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Understanding Link Behavior of Non-intrusive Wireless Body Sensor Networks

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The wireless body sensor network (BSN) is used to detect and transmit physiological data such as vital signs by using radio wave communication. It offers a large saving potential for future healthcare applications because hospitalization of patients with chronic diseases can be kept at a minimum. The radio wave communication on the human body is impacted by the dielectric properties, the posture, and the movement of the body. Under these conditions a highly dynamic link-state and link quality are observed. In this paper we present a study of the link layer behavior of wireless BSNs operating at 2.45 GHz. We report on a wearable body-centric network operation in realistic environments from which we characterize the wireless channels based on a novel test framework. Our test framework uses a 200 ms time resolution for sampling of the wireless links between on-body sensor nodes. We record the received signal strength indicator and link quality indicator values as well as the packet delivery statistics in real-time. Based on recorded experiments we quantify the potential packet delivery performance and energy gain that can be obtained by using dynamic routing and adaptive transmission power schemes, respectively. Subsequently we formulate a set of requirements for the next revision of our prototype wireless BSN developed at Aarhus University School of Engineering in Denmark.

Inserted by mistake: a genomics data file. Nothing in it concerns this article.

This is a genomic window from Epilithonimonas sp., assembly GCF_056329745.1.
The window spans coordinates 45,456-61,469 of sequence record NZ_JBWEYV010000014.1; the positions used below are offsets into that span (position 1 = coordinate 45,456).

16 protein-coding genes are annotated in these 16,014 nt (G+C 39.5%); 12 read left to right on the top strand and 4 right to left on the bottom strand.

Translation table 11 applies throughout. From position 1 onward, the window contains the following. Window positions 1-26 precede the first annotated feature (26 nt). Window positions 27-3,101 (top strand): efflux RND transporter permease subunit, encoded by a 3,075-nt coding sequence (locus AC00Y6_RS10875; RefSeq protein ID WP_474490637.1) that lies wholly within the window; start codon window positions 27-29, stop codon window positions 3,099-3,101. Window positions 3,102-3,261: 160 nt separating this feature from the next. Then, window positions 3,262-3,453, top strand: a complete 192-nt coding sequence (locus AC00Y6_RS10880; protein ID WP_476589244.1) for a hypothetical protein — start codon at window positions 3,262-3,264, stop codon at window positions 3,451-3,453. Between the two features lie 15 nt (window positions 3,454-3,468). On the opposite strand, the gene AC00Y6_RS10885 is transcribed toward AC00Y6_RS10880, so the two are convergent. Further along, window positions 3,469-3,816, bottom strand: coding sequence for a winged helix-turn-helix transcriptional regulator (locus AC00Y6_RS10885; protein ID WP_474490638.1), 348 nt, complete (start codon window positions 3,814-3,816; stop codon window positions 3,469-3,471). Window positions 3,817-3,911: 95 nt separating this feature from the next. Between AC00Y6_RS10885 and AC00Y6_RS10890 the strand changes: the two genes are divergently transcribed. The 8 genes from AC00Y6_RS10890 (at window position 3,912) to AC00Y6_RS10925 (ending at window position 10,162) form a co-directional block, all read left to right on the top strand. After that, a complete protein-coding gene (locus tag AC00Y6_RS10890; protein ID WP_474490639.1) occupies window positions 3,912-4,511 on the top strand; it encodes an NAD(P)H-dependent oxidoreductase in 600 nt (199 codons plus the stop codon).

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Correspondence to Rune Hylsberg Jacobsen.

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Jacobsen, R.H., Kortermand, K., Zhang, Q. et al. Understanding Link Behavior of Non-intrusive Wireless Body Sensor Networks. Wireless Pers Commun 64, 561–582 (2012).

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  • Body sensor networks
  • Radio link
  • Routing protocols